As opposed to the conventional Sleeping Beauty story, the movie Maleficent shows the other vulnerable side of the evil witch which is way more sentimental and realistic where she is shown to be a kind fairy who is in love with Aurora’s father. It is his betrayal and cruelty towards her that drives her to curse the poor Aurora. As the events unfold, it is not the Prince’s kiss but hers that breaks the curse. As for the television, the shows are experimenting with various ideas. She pursued men when she felt attracted towards them despite being widowed. Similarly, TV series are coming in terms of strong women having it all. In a popular legal drama SUITS, Jessica Pearson is epitome of success, independence and in league of strong women who are capable of handling a leading law firm. Bernadette and Penny from The Big Bang Theory make more money than their respective husbands who are perfectly fine with it. Game of Thrones has Denerys Targaryn who is the personification of feminism and power despite being raised in a patriarchal society. She is a strong, driven young ruler with a sense of justice and wit. Closer home, Rabindranath Tagore’s literature has always placed women in the centre and often as independent, strong, charming yet ambitious belles. Similarly, Ramayana’s portrayal of Sita could be interpreted as that of a typical sweet-natured beautiful, sacrificing woman who was still strong when she left her home with two kids and raised them in a forest.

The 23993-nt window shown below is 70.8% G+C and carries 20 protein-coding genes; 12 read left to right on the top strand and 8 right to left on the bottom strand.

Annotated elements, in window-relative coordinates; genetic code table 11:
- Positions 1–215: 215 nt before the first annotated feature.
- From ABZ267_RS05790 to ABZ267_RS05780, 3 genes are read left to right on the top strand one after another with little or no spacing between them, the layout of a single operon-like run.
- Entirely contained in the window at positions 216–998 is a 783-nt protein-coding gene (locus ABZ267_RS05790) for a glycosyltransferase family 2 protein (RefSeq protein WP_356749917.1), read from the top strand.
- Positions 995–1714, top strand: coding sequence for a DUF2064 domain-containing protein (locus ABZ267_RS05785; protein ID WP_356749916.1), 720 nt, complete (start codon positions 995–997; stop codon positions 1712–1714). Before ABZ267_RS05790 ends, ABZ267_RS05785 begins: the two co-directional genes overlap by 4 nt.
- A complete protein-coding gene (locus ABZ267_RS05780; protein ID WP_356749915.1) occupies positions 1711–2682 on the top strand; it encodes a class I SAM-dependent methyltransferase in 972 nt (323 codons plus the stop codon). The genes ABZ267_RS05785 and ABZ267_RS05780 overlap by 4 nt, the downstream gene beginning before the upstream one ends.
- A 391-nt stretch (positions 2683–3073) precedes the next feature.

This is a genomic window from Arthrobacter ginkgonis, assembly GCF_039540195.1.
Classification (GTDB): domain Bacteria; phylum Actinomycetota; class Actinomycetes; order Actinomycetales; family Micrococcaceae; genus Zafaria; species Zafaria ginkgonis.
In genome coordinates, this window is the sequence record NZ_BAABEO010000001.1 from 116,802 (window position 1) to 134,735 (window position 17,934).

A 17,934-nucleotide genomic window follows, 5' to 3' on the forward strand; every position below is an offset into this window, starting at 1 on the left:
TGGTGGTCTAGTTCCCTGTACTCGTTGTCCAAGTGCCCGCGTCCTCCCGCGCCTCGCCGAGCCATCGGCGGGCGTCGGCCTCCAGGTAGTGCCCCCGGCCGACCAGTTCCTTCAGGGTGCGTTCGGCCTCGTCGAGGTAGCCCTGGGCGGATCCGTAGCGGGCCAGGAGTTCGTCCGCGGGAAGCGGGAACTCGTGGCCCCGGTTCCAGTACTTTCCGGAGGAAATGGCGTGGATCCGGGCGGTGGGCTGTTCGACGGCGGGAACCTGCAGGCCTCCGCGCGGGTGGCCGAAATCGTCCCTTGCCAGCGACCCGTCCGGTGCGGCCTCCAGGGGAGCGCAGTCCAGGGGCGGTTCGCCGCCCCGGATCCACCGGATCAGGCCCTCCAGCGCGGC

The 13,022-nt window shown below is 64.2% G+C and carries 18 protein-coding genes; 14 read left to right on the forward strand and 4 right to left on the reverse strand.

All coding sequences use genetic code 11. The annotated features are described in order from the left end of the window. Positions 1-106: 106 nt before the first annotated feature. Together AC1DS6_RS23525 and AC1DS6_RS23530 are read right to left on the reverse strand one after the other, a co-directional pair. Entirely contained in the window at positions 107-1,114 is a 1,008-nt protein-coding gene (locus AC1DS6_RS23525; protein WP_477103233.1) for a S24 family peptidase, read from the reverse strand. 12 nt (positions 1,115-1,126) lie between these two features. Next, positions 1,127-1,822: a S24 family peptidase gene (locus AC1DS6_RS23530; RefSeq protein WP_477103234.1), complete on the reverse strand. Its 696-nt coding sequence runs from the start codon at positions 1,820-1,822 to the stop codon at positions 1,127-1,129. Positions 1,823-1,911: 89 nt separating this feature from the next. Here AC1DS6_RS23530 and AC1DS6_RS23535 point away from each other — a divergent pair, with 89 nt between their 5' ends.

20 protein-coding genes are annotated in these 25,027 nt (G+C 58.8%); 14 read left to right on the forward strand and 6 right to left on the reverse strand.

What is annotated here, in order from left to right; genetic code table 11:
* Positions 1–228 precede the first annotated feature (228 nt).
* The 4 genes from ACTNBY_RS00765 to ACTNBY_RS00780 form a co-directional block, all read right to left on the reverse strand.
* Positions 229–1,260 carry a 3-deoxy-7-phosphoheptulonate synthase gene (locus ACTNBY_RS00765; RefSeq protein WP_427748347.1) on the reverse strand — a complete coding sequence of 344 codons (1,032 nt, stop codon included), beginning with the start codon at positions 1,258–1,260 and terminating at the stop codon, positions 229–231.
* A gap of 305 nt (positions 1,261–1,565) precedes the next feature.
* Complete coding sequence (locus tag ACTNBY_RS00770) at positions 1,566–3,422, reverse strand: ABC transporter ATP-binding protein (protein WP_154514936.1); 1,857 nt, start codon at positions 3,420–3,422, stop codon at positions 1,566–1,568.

Is it true that after a certain period of time, men prefer submissive women to settle with, the similar kind of women who shut their mouths and play by the rules? When Tracy Whiteney was falsely convicted of a murder in If Tomorrow Comes, her fiancé, the love of her life ruthlessly dumps her without even giving her a chance to explain. Are men willing to risk their relationships and great chances in love just for the sake of their reputation? Men like Hubbell from The Way We Were ended the relationship with fierce Katies who have their own voices and dreams just because it got hard to handle! Most of the time, fiction portrays strong, independent women as the single ones. After such varied portrayals and the different responses that were garnered for the same, I could not help but wonder, are men intimidated by successful women? Do they prefer their women to be somewhat a little inferior and domesticated? Would they mind having a domesticated wife who has dedicated her life to childbirth, cooking and laundry? The silent fight that every girl, be it a fictional character of a TV story or a fairy tale fights just hits the hammer on the right nail. Jane Eyre, Katie Morosky, Samantha Jones, Tiana, Merida, Mulan, Draupadi, Sita all had this mystic charm about them in a traditional yet contemporary way. The souls of such characters were like an open book which give all the thinkers food for thought. The multi-tasking abilities of women were always a matter of wonder. A lady surely knows to drink margaritas, write superb literature, have a great love life, tame kids, shop, travel, pay taxes and even cook in stilletos.